§ Reallocate savings to priority health responses such as procurement of surveillance and logistical supplies.

(ii) Formulate an Emergency External Debt Relief Plan: urgently profile Zambian creditors and outstanding loan amounts, as a basis for negotiating for debt forgiveness or other relief from multilateral and bilateral development partners as well as repayment breaks or holidays on external debt interest payments.

§ Reallocated domestic resource savings from the debt relief to the dismantling of arrears on suppliers of goods and services, as a fiscal stimulus, prioritizing what has been classified as essential goods and services here.

(iii) Mitigate economic effects through fiscal stimulus: This will entail, among other things, engaging international community to tap into newly mobilized COVID-19 emergency response funds. The World Bank has established a US$14 billion fund to help sustain economies and protect jobs particularly in developing countries; while the IMF has announced five (5) facilities – Emergency Financing, Catastrophe Containment and Relief Trust, Augmentation under existing programmes, New Financing Arrangement, and Capacity Development – which it will use to help countries address the economic effect of CODIV-19. With the above-mentioned fiscal discipline measures in place, Zambia will be in contention to access the multilateral financing and use it as a stimulus package, particularly targeting the following:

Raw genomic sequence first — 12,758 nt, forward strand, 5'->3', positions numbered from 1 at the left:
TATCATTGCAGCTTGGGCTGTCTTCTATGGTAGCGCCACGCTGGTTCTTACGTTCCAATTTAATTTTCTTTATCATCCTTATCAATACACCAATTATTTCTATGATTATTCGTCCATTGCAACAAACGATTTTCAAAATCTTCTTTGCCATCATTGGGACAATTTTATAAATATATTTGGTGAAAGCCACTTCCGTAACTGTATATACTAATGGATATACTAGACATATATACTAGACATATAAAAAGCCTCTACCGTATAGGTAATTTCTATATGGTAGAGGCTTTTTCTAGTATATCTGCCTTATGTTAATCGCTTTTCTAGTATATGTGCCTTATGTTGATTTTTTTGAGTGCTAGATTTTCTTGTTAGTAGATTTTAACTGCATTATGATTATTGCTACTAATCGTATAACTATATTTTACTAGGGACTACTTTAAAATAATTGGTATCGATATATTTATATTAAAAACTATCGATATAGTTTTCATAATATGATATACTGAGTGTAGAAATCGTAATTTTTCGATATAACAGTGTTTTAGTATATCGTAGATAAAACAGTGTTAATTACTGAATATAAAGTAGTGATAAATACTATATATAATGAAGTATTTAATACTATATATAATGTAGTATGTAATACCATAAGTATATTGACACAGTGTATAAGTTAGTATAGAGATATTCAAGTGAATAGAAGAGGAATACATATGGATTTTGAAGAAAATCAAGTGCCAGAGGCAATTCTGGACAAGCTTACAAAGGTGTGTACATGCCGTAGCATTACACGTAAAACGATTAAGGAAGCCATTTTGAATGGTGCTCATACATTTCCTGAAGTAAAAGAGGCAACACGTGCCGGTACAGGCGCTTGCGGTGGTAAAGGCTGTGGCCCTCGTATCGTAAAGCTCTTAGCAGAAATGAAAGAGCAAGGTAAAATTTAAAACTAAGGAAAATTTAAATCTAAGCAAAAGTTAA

§ Agriculture and agro-process: the demand for nutritious (organic) foods and beverages will surely rise, particularly as Europe, China and the USA start to achieve social and economic stability from the COVID-19 pandemic. Zambia, with its water agricultural resources (water, land, sunlight and a health young population that will largely be spared from the long-term adverse effects of the Pandemic) should invest the international financing into areas that foster domestic, regional and international nutritious food security.

§ Energy: COVID-19 has shown significant discrimination in targeting elderly people. As we approach winter, we will have to invest in establishing rapid deployment emergency micro- and small-energy installations, particularly for heating and foods and beverage warming in homes with old people.

§ Water and sanitation: during the pandemic, we will have to scale-up our water supply capacity as well as capacity to produce sanitation commodities (particularly soaps and other detergents, wipes, face masks, etc.); this will require providing structured technical support and financing to the manufacturing sector.

§ Pharmaceutical industry support: once the chloroquine treatment and prophylaxis trails are confirmed, the world will be in great need of the medicine. Zambia would start increasing its productive capacities now through strategic public and PPP investments in the pharmaceutical industry.

The domestic measures alone will release an estimated ZMW10.5 billion even before we access the funds being mobilized by the international institutions such as the World Bank and the International Monetary Fund (IMF) as well as the United Nations.

All of the above measures will be crucial for helping to sustain the Zambian economy and to protect jobs.

HH